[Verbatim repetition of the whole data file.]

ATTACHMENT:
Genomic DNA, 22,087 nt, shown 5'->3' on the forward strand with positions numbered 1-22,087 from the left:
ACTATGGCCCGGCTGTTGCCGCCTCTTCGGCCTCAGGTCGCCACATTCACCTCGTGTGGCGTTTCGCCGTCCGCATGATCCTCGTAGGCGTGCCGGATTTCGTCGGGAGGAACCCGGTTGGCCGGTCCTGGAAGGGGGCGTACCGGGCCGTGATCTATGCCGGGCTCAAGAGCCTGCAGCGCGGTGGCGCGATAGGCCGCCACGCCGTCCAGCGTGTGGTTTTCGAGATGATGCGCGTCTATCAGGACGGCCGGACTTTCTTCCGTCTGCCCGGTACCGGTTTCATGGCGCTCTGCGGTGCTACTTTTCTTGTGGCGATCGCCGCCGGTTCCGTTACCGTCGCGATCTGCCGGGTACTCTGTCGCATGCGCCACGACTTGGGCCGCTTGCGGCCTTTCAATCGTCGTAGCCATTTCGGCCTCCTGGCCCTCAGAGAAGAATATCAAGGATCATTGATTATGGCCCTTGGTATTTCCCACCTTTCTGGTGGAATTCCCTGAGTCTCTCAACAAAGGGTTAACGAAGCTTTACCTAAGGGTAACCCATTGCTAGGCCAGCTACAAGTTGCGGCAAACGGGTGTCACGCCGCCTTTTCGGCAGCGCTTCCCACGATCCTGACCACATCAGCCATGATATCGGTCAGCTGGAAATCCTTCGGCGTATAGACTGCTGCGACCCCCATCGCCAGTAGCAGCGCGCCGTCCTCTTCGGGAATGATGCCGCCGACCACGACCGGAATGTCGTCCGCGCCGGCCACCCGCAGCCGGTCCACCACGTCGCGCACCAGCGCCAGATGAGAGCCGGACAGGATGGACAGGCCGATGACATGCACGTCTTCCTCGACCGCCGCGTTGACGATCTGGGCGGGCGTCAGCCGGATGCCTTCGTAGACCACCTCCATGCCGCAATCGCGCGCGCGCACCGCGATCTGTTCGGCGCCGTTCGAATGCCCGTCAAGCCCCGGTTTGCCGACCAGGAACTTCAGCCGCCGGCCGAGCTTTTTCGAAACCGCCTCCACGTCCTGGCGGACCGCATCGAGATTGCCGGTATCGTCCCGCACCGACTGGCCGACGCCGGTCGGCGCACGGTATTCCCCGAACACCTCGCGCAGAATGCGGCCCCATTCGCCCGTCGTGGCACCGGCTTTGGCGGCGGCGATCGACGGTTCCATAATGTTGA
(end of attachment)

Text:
Genomic DNA, 22,087 nt, shown 5'->3' on the forward strand with positions numbered 1-22,087 from the left:
ACTATGGCCCGGCTGTTGCCGCCTCTTCGGCCTCAGGTCGCCACATTCACCTCGTGTGGCGTTTCGCCGTCCGCATGATCCTCGTAGGCGTGCCGGATTTCGTCGGGAGGAACCCGGTTGGCCGGTCCTGGAAGGGGGCGTACCGGGCCGTGATCTATGCCGGGCTCAAGAGCCTGCAGCGCGGTGGCGCGATAGGCCGCCACGCCGTCCAGCGTGTGGTTTTCGAGATGATGCGCGTCTATCAGGACGGCCGGACTTTCTTCCGTCTGCCCGGTACCGGTTTCATGGCGCTCTGCGGTGCTACTTTTCTTGTGGCGATCGCCGCCGGTTCCGTTACCGTCGCGATCTGCCGGGTACTCTGTCGCATGCGCCACGACTTGGGCCGCTTGCGGCCTTTCAATCGTCGTAGCCATTTCGGCCTCCTGGCCCTCAGAGAAGAATATCAAGGATCATTGATTATGGCCCTTGGTATTTCCCACCTTTCTGGTGGAATTCCCTGAGTCTCTCAACAAAGGGTTAACGAAGCTTTACCTAAGGGTAACCCATTGCTAGGCCAGCTACAAGTTGCGGCAAACGGGTGTCACGCCGCCTTTTCGGCAGCGCTTCCCACGATCCTGACCACATCAGCCATGATATCGGTCAGCTGGAAATCCTTCGGCGTATAGACTGCTGCGACCCCCATCGCCAGTAGCAGCGCGCCGTCCTCTTCGGGAATGATGCCGCCGACCACGACCGGAATGTCGTCCGCGCCGGCCACCCGCAGCCGGTCCACCACGTCGCGCACCAGCGCCAGATGAGAGCCGGACAGGATGGACAGGCCGATGACATGCACGTCTTCCTCGACCGCCGCGTTGACGATCTGGGCGGGCGTCAGCCGGATGCCTTCGTAGACCACCTCCATGCCGCAATCGCGCGCGCGCACCGCGATCTGTTCGGCGCCGTTCGAATGCCCGTCAAGCCCCGGTTTGCCGACCAGGAACTTCAGCCGCCGGCCGAGCTTTTTCGAAACCGCCTCCACGTCCTGGCGGACCGCATCGAGATTGCCGGTATCGTCCCGCACCGACTGGCCGACGCCGGTCGGCGCACGGTATTCCCCGAACACCTCGCGCAGAATGCGGCCCCATTCGCCCGTCGTGGCACCGGCTTTGGCGGCGGCGATCGACGGTTCCATAATGTTGA